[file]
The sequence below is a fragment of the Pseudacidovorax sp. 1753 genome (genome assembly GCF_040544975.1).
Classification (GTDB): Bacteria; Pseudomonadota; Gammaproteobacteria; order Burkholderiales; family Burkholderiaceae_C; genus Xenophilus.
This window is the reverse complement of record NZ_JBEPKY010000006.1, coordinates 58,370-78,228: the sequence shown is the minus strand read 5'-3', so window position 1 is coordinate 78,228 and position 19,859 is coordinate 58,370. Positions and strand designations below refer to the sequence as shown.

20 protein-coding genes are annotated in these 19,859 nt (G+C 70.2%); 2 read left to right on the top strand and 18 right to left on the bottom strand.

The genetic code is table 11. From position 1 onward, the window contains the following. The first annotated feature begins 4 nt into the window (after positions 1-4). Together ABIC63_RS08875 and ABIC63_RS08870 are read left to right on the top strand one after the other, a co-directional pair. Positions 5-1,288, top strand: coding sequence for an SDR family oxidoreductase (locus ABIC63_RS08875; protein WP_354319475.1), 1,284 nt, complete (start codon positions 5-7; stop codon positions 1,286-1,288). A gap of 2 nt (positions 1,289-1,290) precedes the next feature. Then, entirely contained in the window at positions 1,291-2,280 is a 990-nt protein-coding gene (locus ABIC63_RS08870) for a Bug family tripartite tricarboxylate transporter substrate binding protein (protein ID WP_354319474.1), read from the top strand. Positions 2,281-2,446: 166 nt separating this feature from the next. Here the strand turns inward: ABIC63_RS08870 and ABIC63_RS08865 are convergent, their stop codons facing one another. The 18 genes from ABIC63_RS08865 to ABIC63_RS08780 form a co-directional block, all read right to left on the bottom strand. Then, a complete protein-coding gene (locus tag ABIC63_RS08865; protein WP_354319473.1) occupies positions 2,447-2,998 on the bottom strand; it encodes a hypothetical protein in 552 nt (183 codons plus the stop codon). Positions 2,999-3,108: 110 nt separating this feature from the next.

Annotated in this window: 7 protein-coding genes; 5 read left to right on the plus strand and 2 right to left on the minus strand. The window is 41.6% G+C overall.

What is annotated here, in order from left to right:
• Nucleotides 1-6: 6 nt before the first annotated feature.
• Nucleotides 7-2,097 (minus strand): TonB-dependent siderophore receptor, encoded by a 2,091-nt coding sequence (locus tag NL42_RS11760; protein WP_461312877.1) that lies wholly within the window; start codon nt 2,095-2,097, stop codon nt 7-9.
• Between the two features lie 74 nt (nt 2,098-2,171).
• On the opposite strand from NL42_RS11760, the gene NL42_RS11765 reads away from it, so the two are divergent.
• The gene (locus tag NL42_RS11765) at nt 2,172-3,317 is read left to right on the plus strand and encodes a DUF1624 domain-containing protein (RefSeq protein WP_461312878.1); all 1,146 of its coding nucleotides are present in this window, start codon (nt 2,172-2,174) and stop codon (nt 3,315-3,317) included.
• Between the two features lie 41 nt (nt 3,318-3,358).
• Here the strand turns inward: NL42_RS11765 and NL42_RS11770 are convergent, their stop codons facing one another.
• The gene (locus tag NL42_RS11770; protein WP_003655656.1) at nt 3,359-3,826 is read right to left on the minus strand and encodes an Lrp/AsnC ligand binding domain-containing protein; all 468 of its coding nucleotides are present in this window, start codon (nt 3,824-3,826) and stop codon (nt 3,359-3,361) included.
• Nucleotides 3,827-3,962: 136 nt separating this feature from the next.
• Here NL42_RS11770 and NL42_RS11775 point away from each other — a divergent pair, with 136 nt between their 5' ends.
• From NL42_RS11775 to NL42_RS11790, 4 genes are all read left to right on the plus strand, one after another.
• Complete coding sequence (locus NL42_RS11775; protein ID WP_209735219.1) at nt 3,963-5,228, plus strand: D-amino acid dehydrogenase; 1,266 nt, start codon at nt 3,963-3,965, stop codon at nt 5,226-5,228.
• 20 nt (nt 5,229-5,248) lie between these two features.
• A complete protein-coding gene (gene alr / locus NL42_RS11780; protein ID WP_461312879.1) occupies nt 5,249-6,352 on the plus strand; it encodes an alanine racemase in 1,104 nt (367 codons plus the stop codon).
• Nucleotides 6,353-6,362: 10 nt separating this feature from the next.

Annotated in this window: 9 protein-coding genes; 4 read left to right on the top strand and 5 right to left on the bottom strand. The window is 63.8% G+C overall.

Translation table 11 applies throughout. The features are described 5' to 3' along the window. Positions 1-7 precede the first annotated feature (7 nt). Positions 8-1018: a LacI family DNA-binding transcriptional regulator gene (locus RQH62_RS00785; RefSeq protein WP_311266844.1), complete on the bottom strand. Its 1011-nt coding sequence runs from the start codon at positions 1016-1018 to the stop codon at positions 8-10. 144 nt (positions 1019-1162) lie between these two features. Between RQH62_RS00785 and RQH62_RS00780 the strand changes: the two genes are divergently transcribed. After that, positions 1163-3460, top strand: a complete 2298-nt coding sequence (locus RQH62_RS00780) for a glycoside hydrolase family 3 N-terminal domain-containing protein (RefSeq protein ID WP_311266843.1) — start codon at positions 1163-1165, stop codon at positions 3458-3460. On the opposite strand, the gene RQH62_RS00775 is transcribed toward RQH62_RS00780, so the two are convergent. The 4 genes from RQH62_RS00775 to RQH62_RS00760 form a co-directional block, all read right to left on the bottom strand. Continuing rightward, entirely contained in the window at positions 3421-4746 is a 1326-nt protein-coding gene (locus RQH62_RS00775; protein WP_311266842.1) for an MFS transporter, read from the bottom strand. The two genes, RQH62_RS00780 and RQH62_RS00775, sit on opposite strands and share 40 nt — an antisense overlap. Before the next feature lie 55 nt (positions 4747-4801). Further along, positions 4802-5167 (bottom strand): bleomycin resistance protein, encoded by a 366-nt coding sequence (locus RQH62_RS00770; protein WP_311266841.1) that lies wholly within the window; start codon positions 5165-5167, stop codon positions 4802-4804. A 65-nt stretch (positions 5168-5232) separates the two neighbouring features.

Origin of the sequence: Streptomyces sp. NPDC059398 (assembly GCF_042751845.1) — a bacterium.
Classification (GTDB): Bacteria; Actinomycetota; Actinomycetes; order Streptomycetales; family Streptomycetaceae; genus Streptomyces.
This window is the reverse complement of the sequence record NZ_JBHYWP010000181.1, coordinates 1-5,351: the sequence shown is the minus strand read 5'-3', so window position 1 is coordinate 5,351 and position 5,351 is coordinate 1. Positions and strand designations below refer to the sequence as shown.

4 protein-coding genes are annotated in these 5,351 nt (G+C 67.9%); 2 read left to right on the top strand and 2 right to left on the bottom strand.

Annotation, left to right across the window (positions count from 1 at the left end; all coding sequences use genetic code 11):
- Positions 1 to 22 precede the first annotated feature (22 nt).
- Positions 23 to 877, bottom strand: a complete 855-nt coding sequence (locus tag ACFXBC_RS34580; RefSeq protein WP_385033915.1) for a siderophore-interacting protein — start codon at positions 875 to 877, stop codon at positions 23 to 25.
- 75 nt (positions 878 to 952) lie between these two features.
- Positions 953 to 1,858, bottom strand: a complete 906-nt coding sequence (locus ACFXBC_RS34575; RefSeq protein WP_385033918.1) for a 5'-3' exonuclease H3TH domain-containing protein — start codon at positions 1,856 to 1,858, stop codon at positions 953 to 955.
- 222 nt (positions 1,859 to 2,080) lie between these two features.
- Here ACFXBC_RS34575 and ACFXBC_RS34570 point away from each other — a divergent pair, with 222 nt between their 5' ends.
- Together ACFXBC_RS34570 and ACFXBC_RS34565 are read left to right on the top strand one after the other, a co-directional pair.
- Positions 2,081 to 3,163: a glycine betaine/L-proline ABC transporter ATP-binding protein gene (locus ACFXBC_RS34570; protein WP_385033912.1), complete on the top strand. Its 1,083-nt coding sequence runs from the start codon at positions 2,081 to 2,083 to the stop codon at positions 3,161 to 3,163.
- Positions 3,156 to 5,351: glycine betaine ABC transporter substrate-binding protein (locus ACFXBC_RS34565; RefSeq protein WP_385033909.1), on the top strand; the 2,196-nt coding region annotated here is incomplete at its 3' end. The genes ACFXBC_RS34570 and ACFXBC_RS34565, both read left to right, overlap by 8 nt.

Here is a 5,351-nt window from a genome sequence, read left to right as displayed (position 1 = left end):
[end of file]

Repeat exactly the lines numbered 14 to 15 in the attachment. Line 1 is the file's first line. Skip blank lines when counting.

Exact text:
• Here the strand turns inward: NL42_RS11765 and NL42_RS11770 are convergent, their stop codons facing one another.
• The gene (locus tag NL42_RS11770; protein WP_003655656.1) at nt 3,359-3,826 is read right to left on the minus strand and encodes an Lrp/AsnC ligand binding domain-containing protein; all 468 of its coding nucleotides are present in this window, start codon (nt 3,824-3,826) and stop codon (nt 3,359-3,361) included.